Top Things to Do This Weekend: May 1–May 4

If you want to laugh, don't miss the Aces. If you want to dress up, shimmy out to Portland Prom. If you want to sing, don't miss the Cash/Carter doc. And if you want to geek out, well, May the Fourth be with you.

By Portland Monthly Staff and Danielle Klenak April 30, 2014

Ticket alert

Visual Arts 

First Thursday
Arctic Circle pin-ups, aura portraits, empty billboards, and sightings of the Virgin Mary. This month's First Thursday lineup has it all—plus sunshine! See our First Thursday guide.


Review The Aces
Friday and Saturday, Interstate Firehouse Cultural Center
If you want to laugh this weekend, there is one place to go: the Aces. This show is comedy gold. Every sketch is good. Every one! That's sketch impossibility! And so so smart, you continue to have laugh hiccups after each ends. You will never look at mythological animals or "Single Ladies" the same way again. We'd never miss an episode of Portlandia if it starred Aces masterminds Shelley McLendon and Michael Fetters. Read more about the duo in our April comedy story. —Aaron Scott


Closing  Cirque du Soleil: Totem
Thru Sunday, Portland Expo Center

Cirque's newest venture, Totemoffers many of the ingredients that make Cirque great—fabulous costumes, amazing performers—but is it lacking something? Have a look at our slide show and review—or see it on its final weekend—and decide for yourself.

After the Revolution
Thru June 1, Portland Playhouse
Portland Playhouse is staging the city’s first production of one of New York’s hottest young playwrights: Amy Herzog. Loosely based on her own family’s story of trying to defend a blacklisted grandfather only to learn he might be guilty of espionage, After the Revolution made Herzog’s name. Word is her family is coming for opening weekend.

Maple and Vine
Thru May 24, CoHo Theater
We see how far people will go in the pursuit of happiness when stressed-out urbanites Katha and Ryu abandon their cell phones, e-mail, and convenient contraception to live within an authentic 1950s community, complete with the gender roles and racism of the era. 


5th Annual Portland’s Prom
Saturday, Star Theater
The prom you wish you had! Complete with spiked punch, no curfew, photobooths, theatre-turned-ballroom and a musical lineup to quench every version of prom you’ve dreamt about. Just People headlines, along with AfroQBen, and Cellotronik in this fundraiser event for Planned Parenthood.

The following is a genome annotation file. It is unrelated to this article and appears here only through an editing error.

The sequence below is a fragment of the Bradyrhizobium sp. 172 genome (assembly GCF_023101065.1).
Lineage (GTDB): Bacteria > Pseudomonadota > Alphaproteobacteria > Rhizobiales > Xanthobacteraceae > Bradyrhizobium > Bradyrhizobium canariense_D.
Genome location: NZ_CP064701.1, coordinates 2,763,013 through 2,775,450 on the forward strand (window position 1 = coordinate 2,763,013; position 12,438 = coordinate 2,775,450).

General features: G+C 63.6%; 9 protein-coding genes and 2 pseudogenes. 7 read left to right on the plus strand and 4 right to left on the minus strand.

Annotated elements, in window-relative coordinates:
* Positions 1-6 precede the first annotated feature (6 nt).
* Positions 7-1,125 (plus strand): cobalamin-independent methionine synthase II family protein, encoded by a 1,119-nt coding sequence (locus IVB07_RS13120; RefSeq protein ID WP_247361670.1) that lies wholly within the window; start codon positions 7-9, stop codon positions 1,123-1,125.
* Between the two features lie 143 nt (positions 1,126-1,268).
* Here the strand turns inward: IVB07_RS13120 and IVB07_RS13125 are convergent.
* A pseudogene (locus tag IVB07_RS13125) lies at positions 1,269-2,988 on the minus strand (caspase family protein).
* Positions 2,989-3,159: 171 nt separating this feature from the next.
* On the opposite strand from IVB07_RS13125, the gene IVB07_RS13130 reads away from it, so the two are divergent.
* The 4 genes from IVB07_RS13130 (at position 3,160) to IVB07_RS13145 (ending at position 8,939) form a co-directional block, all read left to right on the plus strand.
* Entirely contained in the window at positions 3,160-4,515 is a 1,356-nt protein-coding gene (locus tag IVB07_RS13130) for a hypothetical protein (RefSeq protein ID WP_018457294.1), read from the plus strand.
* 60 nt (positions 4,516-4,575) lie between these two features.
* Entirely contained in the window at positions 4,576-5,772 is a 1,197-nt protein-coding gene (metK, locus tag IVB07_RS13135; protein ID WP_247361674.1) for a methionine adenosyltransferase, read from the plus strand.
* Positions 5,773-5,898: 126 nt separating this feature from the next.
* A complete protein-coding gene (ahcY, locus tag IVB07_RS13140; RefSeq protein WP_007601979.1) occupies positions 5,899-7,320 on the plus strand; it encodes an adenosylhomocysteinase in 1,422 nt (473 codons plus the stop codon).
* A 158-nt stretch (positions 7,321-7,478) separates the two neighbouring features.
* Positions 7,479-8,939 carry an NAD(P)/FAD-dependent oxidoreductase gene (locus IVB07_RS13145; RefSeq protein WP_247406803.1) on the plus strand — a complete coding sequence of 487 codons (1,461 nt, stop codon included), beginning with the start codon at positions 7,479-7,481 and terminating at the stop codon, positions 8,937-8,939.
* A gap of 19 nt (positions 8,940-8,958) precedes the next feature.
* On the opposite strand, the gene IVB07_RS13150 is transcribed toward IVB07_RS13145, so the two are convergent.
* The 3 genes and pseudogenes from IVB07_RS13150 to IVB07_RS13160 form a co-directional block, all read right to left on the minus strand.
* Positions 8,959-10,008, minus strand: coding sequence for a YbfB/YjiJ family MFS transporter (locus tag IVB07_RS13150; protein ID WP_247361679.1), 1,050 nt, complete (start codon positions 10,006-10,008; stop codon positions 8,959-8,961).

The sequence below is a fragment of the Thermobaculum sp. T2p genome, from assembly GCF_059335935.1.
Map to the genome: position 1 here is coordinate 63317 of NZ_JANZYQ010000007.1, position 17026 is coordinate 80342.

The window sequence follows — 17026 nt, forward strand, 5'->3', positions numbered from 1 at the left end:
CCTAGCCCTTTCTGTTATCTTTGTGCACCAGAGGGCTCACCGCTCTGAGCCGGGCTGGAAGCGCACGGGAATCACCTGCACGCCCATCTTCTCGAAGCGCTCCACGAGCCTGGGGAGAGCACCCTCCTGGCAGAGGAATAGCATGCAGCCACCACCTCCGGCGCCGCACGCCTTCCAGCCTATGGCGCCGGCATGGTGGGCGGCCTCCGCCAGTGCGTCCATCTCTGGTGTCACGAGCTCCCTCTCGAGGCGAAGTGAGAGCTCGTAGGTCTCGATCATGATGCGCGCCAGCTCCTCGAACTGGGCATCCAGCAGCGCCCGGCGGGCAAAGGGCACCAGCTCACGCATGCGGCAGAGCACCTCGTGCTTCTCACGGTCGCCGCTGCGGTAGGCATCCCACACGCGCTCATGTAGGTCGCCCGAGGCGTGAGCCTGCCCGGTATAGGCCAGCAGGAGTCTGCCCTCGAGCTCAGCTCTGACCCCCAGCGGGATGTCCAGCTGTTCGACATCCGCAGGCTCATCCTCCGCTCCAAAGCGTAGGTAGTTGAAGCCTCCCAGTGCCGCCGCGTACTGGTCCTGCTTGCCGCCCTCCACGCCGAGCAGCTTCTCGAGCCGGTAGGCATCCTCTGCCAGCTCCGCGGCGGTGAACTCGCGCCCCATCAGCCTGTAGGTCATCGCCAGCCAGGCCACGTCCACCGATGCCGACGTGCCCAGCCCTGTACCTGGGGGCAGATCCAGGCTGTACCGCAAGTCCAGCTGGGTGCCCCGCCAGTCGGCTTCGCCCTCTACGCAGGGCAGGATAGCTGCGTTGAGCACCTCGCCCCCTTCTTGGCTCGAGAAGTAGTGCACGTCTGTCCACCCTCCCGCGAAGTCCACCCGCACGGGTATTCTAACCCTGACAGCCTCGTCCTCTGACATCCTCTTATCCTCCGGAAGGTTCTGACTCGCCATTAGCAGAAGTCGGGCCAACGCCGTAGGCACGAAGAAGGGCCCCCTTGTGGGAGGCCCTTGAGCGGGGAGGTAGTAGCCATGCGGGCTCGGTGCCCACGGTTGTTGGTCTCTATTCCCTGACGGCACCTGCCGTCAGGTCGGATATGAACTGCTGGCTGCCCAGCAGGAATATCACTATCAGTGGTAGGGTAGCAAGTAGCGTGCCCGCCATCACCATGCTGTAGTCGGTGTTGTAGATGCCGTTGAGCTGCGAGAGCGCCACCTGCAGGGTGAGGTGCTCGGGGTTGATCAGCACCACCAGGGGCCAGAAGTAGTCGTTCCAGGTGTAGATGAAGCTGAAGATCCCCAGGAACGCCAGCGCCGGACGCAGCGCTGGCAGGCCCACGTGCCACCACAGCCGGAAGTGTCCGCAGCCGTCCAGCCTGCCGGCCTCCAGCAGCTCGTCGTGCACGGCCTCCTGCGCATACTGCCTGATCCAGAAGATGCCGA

Star Wars Day: May the Fourth

Over the past few years, the fan-created holiday of May the Fourth (get it?) has grown to intergalactic renown. Celebrations, events, even a May 4th-themed sitcom—all in support of our love of Star Wars. And Oregon is at the center of “The Wars,” being the home base for Dark Horse Comics, which has published the Star Wars comic line for the past 24 years, and many authors of Star Wars–related books. We reached out to a few of the writers to get their take on Star Wars and the holiday surrounding it, rounded up a couple of May 4th events, and included a Wookie Cookies recipe to keep your sugar levels up! 


Black Prairie
Friday, Aladdin Theater
These erstwhile Decemberists have become Portland’s de facto house band. In their newest release, Fortune, they reel in the bluegrass, klezmer, and Italian film score influences to land more clearly on country, highlighting Annalisa Tornfelt’s sweetly crooning voice.

Saturday, Mississippi Studios
As part of the inaugural Portland City Fair and Exposition, this nationally touring band brings its highly praised, heartfelt 12-piece back home. Plus, there will be a petting zoo with the Belmont goats.


Two Films by Irene Taylor Brodsky
Thursday, Whitsell Auditorium

NWFC screens the newest film from Portland's Oscar-nominated documentary filmmaker Irene Taylor Brodsky, One Last Hug and a Few Smooches: Three Days at Grief Camp, about a children's summer camp where kids work through pain and grief under counselor guidance. The film is preceded by her 2008 Oscar-nominated short, The Final Inch, documenting the continued spread of polio in the world's impoverished communities without access to the vaccine. Brodsky will attend this event via Skype.

The Winding Stream
Saturday, Hollywood Theatre

The Winding Stream: The Carters, the Cashes, and the Course of Country Music
tells the epic story of the two families at the heart of American roots music, their interwoven lives, and their continued influence on musicians today. By Portland-filmmaker Beth Harrington, the documentary features interviews with family members, including one of Johnny Cash's last, and performances by Rosanne Cash, John Prine, Sheryl Crow, Carolina Chocolate Drops, and others. 

Classical Music

Robert Kyr: A Time for Life
Friday, St. Mary's Cathedral
Cappella Romana and Third Angle New Music Ensemble musicians reprise Northwest composer Robert Kyr's environmental oratorio, which Cappella commissioned in 2007. Inspired by the Greek Orthodox Service of the Environment and the Bible, Kyr tells an epic tale through text, song, prayer, and chanting, from Creation to destruction to a hopeful future where humanity becomes stewards for the earth.

Chris Botti
Saturday, Arlene Schnitzer
The Oregon-born, Grammy-winning “cool jazz” trumpeter is notorious for entertaining with gusto. The evening’s menu will include a medley of jazz, pop, and modern twists on classics.

Portland Piano International: Garrick Ohlsson
Sunday, Newmark Theatre

The first and only American pianist to have won the prestigious International Chopin Competition performs selected works from American impressionist Charles Griffes and the dissonant Russian composer Aleksandr Scriabin, as well as Chopin’s Sonata no. 3.


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